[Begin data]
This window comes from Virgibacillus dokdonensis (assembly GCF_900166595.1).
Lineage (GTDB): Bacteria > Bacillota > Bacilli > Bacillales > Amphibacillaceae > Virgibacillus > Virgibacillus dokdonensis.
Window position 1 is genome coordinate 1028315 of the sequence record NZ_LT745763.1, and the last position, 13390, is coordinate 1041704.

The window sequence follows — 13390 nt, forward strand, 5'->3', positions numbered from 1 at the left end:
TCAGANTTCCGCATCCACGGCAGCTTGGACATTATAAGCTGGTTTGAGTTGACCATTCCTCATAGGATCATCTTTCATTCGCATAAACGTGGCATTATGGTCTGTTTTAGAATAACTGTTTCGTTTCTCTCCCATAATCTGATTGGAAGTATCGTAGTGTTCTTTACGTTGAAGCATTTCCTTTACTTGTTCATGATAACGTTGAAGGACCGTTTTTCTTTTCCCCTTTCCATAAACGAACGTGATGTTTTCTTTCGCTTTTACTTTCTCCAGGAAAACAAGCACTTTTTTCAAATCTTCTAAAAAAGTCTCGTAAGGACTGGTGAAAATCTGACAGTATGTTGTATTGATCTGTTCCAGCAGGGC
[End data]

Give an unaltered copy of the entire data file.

This window comes from Virgibacillus dokdonensis (assembly GCF_900166595.1).
Lineage (GTDB): Bacteria > Bacillota > Bacilli > Bacillales > Amphibacillaceae > Virgibacillus > Virgibacillus dokdonensis.
Window position 1 is genome coordinate 1028315 of the sequence record NZ_LT745763.1, and the last position, 13390, is coordinate 1041704.

The window sequence follows — 13390 nt, forward strand, 5'->3', positions numbered from 1 at the left end:
TCAGANTTCCGCATCCACGGCAGCTTGGACATTATAAGCTGGTTTGAGTTGACCATTCCTCATAGGATCATCTTTCATTCGCATAAACGTGGCATTATGGTCTGTTTTAGAATAACTGTTTCGTTTCTCTCCCATAATCTGATTGGAAGTATCGTAGTGTTCTTTACGTTGAAGCATTTCCTTTACTTGTTCATGATAACGTTGAAGGACCGTTTTTCTTTTCCCCTTTCCATAAACGAACGTGATGTTTTCTTTCGCTTTTACTTTCTCCAGGAAAACAAGCACTTTTTTCAAATCTTCTAAAAAAGTCTCGTAAGGACTGGTGAAAATCTGACAGTATGTTGTATTGATCTGTTCCAGCAGGGC